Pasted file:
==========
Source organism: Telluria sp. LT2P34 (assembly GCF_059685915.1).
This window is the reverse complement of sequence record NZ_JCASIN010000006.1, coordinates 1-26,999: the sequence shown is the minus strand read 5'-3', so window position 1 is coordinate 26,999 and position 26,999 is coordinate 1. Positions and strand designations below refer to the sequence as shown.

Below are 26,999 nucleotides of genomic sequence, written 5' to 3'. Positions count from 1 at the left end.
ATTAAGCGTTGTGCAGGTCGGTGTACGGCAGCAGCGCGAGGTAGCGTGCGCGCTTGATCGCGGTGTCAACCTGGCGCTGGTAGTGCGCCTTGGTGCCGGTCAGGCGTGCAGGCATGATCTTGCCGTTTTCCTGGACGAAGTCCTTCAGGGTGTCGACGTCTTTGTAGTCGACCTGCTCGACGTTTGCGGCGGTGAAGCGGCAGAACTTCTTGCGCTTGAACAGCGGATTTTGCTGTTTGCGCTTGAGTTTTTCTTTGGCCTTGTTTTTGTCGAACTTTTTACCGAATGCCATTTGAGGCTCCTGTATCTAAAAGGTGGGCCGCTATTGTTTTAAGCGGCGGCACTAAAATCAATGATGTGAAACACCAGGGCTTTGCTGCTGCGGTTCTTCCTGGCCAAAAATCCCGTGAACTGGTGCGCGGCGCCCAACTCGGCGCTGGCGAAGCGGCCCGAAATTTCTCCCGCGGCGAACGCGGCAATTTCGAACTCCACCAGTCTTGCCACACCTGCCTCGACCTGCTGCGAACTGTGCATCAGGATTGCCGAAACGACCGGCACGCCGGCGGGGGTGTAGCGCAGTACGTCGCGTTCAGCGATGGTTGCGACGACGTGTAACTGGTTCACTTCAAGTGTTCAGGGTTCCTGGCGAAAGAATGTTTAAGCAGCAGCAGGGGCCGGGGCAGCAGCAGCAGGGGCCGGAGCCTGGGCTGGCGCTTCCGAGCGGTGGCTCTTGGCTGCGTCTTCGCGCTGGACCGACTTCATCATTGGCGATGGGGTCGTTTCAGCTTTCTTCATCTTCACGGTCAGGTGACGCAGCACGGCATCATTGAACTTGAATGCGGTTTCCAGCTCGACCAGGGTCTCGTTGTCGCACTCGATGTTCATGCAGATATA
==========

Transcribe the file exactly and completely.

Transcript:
Source organism: Telluria sp. LT2P34 (assembly GCF_059685915.1).
This window is the reverse complement of sequence record NZ_JCASIN010000006.1, coordinates 1-26,999: the sequence shown is the minus strand read 5'-3', so window position 1 is coordinate 26,999 and position 26,999 is coordinate 1. Positions and strand designations below refer to the sequence as shown.

Below are 26,999 nucleotides of genomic sequence, written 5' to 3'. Positions count from 1 at the left end.
ATTAAGCGTTGTGCAGGTCGGTGTACGGCAGCAGCGCGAGGTAGCGTGCGCGCTTGATCGCGGTGTCAACCTGGCGCTGGTAGTGCGCCTTGGTGCCGGTCAGGCGTGCAGGCATGATCTTGCCGTTTTCCTGGACGAAGTCCTTCAGGGTGTCGACGTCTTTGTAGTCGACCTGCTCGACGTTTGCGGCGGTGAAGCGGCAGAACTTCTTGCGCTTGAACAGCGGATTTTGCTGTTTGCGCTTGAGTTTTTCTTTGGCCTTGTTTTTGTCGAACTTTTTACCGAATGCCATTTGAGGCTCCTGTATCTAAAAGGTGGGCCGCTATTGTTTTAAGCGGCGGCACTAAAATCAATGATGTGAAACACCAGGGCTTTGCTGCTGCGGTTCTTCCTGGCCAAAAATCCCGTGAACTGGTGCGCGGCGCCCAACTCGGCGCTGGCGAAGCGGCCCGAAATTTCTCCCGCGGCGAACGCGGCAATTTCGAACTCCACCAGTCTTGCCACACCTGCCTCGACCTGCTGCGAACTGTGCATCAGGATTGCCGAAACGACCGGCACGCCGGCGGGGGTGTAGCGCAGTACGTCGCGTTCAGCGATGGTTGCGACGACGTGTAACTGGTTCACTTCAAGTGTTCAGGGTTCCTGGCGAAAGAATGTTTAAGCAGCAGCAGGGGCCGGGGCAGCAGCAGCAGGGGCCGGAGCCTGGGCTGGCGCTTCCGAGCGGTGGCTCTTGGCTGCGTCTTCGCGCTGGACCGACTTCATCATTGGCGATGGGGTCGTTTCAGCTTTCTTCATCTTCACGGTCAGGTGACGCAGCACGGCATCATTGAACTTGAATGCGGTTTCCAGCTCGACCAGGGTCTCGTTGTCGCACTCGATGTTCATGCAGATATA